Posts Tagged: zadie smith
At the Guardian, Zadie Smith writes about why dance is important for her and for her writing:
The connection between writing and dancing has been much on my mind recently: it’s a channel I want to keep open. It feels a little neglected—compared to, say, the relationship between music and prose—maybe because there is something counter-intuitive about it.
I only have a curiosity, an interest, a love, and that’s it, really.
At the New Yorker, Michele Moses shares a video clip from the 2016 New Yorker Festival featuring writers Zadie Smith and Jeffrey Eugenides in conversation about their writing habits, point of view, and research....more
There has been a lot of great writing about Brexit published in the past couple of weeks, but don’t let Zadie Smith’s incisive reflections pass you by:
This inconvenient working-class revolution we are now witnessing has been accused of stupidity—I cursed it myself the day it happened—but the longer you look at it, you realize that in another sense it has the touch of genius, for it intuited the weaknesses of its enemies and effectively exploited them.
For the second time that day, then, I waited in the dark for something not quite human—and all too human—to begin.
If you haven’t seen Charlie Kaufman’s new film Anomalisa, we highly recommend that you do. And then after, read this wonderful piece by Zadie Smith on Kaufman, The Polar Express, Schopenhauer, and the uncanny humanity of puppets....more
I never recoiled, in that first season, to hear the nice people on the bus say “beautiful baby,” to us in reverent tones. It’s a thanksgiving for safe passage, a prayer for all new defenseless things. But after a few months have passed … faint suggestions of the adult visage emerge.
Of course Zadie Smith’s written a science fiction epic, set on September 11, 2001, chronicling the haphazard relationship between Marlon Brando, Michael Jackson, and Elizabeth Taylor. And of course it’s based on a true story, or at least an urban myth, supported by textual evidence, that she just felt the need to fill in the details of....more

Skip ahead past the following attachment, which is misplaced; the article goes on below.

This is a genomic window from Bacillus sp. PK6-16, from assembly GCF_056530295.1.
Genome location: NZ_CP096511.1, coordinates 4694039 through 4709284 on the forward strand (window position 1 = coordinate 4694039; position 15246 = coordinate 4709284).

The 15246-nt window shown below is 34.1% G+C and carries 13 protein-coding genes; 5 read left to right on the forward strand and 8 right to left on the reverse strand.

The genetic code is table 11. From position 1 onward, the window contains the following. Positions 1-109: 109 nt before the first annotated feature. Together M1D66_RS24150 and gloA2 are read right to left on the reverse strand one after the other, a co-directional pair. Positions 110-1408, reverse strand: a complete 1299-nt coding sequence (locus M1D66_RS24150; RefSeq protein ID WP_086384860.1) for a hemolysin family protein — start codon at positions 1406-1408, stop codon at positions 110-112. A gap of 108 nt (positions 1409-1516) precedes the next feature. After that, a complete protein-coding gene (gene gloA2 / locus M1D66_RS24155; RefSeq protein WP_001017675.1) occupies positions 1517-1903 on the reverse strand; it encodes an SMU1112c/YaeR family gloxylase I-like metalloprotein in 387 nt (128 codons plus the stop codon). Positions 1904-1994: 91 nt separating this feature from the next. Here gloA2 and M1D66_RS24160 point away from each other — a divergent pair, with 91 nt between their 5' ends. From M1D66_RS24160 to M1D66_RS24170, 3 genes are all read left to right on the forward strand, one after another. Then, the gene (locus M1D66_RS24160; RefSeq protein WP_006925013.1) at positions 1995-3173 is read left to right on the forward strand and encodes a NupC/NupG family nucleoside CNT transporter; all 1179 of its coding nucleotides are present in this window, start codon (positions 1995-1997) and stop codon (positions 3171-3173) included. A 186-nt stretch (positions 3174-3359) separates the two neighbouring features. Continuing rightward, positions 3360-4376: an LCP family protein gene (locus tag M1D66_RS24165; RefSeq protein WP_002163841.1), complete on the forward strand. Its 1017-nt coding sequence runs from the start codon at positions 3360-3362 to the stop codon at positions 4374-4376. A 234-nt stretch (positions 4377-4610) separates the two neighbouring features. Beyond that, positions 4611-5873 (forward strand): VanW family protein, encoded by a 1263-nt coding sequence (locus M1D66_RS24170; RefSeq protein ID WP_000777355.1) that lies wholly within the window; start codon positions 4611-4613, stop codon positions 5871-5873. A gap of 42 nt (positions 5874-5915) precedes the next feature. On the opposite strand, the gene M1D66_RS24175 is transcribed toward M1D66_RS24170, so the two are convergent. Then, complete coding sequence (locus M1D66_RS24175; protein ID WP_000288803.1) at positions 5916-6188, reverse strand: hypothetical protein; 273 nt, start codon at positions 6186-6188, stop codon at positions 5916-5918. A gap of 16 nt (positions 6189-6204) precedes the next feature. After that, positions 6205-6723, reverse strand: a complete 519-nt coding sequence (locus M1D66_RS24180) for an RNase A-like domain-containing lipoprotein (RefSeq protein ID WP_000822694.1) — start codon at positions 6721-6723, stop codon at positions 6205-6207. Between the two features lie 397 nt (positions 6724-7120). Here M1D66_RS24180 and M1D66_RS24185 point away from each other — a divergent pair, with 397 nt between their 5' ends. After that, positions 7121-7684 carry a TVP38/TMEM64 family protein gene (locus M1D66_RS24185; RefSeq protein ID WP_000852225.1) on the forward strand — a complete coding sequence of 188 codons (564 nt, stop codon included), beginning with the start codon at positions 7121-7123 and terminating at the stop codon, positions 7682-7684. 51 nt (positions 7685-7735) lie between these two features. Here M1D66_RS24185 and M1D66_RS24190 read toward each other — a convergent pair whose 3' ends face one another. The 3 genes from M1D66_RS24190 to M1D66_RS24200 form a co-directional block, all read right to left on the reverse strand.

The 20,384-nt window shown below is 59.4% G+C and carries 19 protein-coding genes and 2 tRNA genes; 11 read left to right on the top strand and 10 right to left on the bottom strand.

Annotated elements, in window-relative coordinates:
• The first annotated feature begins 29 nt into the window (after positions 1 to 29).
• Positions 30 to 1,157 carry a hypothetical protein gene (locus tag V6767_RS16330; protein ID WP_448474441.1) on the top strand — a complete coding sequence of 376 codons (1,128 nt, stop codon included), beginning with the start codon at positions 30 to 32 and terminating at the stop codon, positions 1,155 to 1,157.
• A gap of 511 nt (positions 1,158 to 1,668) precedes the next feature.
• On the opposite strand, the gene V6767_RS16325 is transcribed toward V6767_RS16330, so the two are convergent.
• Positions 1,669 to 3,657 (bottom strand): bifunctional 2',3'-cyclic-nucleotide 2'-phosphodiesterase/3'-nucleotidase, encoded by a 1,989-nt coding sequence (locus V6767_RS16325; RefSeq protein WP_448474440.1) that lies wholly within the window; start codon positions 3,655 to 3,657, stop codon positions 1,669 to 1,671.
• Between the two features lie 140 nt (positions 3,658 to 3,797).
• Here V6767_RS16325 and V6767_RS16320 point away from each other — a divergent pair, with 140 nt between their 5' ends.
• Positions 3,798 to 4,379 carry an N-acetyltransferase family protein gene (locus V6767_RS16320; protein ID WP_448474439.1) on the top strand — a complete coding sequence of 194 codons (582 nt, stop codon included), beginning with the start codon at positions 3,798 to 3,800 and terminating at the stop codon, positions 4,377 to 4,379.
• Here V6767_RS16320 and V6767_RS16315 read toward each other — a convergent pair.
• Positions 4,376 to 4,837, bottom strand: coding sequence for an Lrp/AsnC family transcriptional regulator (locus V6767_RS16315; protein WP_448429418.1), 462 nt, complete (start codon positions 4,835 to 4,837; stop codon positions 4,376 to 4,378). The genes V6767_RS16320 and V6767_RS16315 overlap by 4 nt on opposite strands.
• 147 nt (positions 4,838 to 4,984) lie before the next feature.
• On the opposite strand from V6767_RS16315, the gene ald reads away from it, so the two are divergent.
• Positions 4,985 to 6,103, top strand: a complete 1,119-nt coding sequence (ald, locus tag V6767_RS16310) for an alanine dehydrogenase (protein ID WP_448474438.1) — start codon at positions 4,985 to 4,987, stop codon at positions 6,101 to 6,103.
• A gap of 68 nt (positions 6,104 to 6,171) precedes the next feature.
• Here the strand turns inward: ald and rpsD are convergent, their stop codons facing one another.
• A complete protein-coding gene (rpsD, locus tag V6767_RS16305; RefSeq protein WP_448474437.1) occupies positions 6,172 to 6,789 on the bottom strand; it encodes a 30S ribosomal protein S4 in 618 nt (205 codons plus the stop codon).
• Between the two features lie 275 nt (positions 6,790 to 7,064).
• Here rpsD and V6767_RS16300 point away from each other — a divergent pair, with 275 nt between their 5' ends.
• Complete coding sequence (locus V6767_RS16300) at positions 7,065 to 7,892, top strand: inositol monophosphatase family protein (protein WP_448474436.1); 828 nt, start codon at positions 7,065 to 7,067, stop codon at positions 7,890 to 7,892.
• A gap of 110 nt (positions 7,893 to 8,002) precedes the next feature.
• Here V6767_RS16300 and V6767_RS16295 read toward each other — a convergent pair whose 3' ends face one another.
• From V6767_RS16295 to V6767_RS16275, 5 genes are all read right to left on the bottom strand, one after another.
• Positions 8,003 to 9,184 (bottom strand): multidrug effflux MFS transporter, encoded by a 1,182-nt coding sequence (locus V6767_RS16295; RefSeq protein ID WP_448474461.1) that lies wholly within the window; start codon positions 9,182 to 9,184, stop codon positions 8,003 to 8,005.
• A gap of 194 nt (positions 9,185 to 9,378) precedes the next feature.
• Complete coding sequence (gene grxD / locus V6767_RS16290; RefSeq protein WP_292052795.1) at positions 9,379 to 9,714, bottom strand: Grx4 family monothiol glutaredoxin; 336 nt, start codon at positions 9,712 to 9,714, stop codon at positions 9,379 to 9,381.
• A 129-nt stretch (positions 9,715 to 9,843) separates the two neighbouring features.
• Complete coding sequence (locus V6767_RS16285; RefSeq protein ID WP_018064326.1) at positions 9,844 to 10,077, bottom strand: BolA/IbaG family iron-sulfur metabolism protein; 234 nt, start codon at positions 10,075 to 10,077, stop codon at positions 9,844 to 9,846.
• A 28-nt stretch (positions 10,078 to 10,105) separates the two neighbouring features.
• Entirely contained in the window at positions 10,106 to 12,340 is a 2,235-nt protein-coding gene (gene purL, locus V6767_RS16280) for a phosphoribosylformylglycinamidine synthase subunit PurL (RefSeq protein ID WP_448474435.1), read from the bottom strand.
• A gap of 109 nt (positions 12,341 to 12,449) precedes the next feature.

The two men are physically incongruous. Key is tall, light brown, dashingly high-cheek-boned, and L.A. fit; Peele is shorter, darker, more rounded, cute like a Teddy bear. Peele, who is thirty-five, wears a nineties slacker uniform of sneakers, hoodie, and hipster specs.
As the story goes, nearly 100 years ago a group of Surrealist artists gathered together and put a new spin on an old parlor game called Consequences. The meeting resulted in their collective authorship of this phrase: “The/ exquisite/ corpse/ will/ drink/ the/ young/ wine.” Now familiar to many writers by the name of “Exquisite Corpse,” the game requires at least three participants who send round a single sheet of paper on which each member, looking only at the entry that came before him or her, makes a written or drawn contribution, folds over the paper, and passes it on to the next person....more
The mad men know that we know the Soho being referenced here: the Soho of Roy Lichtenstein and Ivan Karp, the Soho that came before Foot Locker, Sephora, Prada, frozen yogurt. That Soho no longer exists, of course, but it’s part of the reason we’re all here, crowded on this narrow strip of a narrow island.
Let’s dedicate this week to the publications, editors, and benevolent marketing gurus who unleashed a whole bunch of quality FREE short fiction to us. Under the shadow of the FCC’s impending decision as to whether or not net neutrality will continue, these all-you-can-read buffets taste even sweeter....more
In a recently tweeted series of amateur photos, artist and writer Szilvia Molnar satirizes the figure of the cool male writer so often conveyed in author portraits by the presence of a cigarette. Having noticed a discrepancy between the portrayal of Karl Ove Knausgaard and Zadie Smith in promotional photos for a publishing event, Molnar took it upon herself to reveal the manufactured ridiculousness of the serious cool-guy image with selfies that can’t possibly be taken seriously....more
In the latest installment of Little, Brown’s “Ask a Debut Novelist,” Ted Thompson addresses the anxieties that spring eternal from the minds of new writers, perfectionism and the specter of Zadie Smith’s superior talent among them. While quality is certainly a worthy pursuit in writing, Thompson advocates a simpler and often more fruitful goal: say what you’re going to say with the best words you can think of to say it....more